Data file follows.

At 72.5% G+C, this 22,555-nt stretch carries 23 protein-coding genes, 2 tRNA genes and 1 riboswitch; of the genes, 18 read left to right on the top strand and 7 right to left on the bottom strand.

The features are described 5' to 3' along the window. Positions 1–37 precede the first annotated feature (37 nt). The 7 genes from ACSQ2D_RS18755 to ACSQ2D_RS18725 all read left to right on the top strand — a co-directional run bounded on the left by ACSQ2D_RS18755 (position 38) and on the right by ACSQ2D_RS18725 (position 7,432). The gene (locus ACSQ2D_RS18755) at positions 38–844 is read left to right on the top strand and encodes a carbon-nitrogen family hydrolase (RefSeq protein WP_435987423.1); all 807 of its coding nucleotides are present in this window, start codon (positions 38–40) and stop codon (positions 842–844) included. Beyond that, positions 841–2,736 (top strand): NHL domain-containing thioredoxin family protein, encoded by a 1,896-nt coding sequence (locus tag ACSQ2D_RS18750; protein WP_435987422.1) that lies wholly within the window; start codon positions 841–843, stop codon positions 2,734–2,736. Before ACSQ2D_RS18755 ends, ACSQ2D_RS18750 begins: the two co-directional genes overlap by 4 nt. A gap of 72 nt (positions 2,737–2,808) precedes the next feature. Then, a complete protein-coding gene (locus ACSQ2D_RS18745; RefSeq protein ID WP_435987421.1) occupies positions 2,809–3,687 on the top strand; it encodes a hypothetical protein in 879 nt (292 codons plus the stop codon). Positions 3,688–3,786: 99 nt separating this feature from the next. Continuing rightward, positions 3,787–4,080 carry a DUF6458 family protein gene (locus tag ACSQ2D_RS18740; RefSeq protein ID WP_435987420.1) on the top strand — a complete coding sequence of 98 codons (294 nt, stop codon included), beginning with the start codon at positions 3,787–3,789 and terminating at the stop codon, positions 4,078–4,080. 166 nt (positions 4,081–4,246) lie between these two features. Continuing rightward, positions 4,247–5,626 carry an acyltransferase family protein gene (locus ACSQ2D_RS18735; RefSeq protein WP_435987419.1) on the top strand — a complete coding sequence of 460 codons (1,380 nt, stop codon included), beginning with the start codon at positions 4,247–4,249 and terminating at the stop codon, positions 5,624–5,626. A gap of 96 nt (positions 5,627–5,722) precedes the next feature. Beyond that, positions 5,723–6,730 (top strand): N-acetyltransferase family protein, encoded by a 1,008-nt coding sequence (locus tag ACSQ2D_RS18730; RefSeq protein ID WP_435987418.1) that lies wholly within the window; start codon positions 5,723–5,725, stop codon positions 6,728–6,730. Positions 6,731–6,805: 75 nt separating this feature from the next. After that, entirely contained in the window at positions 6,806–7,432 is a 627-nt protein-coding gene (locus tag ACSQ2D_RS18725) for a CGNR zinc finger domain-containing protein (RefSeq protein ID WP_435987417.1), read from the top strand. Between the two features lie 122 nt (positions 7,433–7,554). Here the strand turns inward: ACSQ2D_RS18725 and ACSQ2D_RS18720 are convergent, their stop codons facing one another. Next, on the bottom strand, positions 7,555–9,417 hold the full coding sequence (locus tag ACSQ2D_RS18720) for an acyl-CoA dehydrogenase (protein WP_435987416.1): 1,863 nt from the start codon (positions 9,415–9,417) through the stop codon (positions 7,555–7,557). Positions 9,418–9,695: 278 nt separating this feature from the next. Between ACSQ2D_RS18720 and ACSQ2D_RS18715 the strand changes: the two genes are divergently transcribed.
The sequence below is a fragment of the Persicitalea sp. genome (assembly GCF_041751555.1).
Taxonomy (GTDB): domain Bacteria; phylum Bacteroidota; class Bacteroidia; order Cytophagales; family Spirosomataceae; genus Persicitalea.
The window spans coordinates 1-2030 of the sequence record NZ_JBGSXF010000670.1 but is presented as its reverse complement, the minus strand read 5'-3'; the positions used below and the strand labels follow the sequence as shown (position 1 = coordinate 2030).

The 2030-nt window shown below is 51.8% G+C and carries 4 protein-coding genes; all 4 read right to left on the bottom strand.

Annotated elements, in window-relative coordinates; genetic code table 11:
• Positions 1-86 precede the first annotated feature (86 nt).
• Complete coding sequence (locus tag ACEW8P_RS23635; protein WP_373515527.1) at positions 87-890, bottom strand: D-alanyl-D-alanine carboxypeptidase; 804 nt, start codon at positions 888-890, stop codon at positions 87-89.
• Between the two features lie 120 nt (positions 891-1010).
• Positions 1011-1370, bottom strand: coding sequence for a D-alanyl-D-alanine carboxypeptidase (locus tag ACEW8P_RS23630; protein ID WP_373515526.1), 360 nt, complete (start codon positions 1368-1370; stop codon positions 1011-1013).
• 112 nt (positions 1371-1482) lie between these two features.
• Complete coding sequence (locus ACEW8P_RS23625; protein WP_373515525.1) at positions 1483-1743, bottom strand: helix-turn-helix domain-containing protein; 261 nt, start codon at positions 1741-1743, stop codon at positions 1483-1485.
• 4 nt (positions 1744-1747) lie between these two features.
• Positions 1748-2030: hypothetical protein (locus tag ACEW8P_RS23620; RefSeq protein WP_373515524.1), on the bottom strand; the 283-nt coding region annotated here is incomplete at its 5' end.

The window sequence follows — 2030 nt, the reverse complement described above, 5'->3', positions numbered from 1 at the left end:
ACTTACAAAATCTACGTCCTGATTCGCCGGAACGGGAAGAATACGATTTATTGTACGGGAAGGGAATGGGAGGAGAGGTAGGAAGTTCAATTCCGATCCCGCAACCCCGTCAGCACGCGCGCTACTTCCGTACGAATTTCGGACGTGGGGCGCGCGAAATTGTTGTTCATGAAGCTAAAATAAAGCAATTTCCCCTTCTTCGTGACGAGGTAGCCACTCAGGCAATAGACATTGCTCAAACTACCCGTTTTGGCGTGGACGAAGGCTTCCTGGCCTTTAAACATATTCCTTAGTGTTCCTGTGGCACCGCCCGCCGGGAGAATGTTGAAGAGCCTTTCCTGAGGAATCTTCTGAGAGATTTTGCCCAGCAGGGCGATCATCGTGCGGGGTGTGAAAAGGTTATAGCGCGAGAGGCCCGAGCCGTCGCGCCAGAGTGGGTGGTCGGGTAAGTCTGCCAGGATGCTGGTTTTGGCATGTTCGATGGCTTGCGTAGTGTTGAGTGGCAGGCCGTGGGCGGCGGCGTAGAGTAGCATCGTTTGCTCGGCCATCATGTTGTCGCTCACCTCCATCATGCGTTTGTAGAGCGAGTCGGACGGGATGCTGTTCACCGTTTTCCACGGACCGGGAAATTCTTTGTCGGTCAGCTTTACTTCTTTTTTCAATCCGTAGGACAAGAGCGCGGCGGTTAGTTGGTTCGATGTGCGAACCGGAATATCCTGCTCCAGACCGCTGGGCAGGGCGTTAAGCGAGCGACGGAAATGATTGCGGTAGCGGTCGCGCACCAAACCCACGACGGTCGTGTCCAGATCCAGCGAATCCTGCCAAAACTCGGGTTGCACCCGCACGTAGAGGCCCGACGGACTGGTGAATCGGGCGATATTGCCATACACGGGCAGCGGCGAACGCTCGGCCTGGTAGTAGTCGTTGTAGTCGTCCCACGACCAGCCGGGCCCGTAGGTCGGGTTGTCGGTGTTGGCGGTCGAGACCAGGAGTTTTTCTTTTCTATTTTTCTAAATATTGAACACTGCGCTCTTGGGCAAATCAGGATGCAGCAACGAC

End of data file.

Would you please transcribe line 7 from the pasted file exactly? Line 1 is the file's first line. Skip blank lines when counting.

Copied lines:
Annotated elements, in window-relative coordinates; genetic code table 11: